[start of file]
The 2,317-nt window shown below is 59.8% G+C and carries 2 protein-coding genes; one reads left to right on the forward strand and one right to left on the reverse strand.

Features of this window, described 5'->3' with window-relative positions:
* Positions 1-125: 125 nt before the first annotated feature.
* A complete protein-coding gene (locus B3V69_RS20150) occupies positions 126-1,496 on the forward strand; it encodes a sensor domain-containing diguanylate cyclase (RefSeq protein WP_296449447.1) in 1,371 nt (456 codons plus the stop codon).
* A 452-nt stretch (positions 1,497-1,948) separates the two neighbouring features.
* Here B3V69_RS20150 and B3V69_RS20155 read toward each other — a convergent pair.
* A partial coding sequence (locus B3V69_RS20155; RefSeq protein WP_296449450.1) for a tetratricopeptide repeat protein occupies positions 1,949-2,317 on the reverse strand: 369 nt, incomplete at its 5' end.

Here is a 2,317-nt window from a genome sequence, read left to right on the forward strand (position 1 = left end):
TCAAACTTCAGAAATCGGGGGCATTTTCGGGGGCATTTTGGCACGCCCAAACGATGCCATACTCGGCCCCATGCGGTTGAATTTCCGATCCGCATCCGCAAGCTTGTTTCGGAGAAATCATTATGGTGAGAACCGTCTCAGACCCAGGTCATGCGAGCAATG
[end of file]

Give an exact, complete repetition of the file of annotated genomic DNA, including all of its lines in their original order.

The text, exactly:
The 2,317-nt window shown below is 59.8% G+C and carries 2 protein-coding genes; one reads left to right on the forward strand and one right to left on the reverse strand.

Features of this window, described 5'->3' with window-relative positions:
* Positions 1-125: 125 nt before the first annotated feature.
* A complete protein-coding gene (locus B3V69_RS20150) occupies positions 126-1,496 on the forward strand; it encodes a sensor domain-containing diguanylate cyclase (RefSeq protein WP_296449447.1) in 1,371 nt (456 codons plus the stop codon).
* A 452-nt stretch (positions 1,497-1,948) separates the two neighbouring features.
* Here B3V69_RS20150 and B3V69_RS20155 read toward each other — a convergent pair.
* A partial coding sequence (locus B3V69_RS20155; RefSeq protein WP_296449450.1) for a tetratricopeptide repeat protein occupies positions 1,949-2,317 on the reverse strand: 369 nt, incomplete at its 5' end.

Here is a 2,317-nt window from a genome sequence, read left to right on the forward strand (position 1 = left end):
TCAAACTTCAGAAATCGGGGGCATTTTCGGGGGCATTTTGGCACGCCCAAACGATGCCATACTCGGCCCCATGCGGTTGAATTTCCGATCCGCATCCGCAAGCTTGTTTCGGAGAAATCATTATGGTGAGAACCGTCTCAGACCCAGGTCATGCGAGCAATG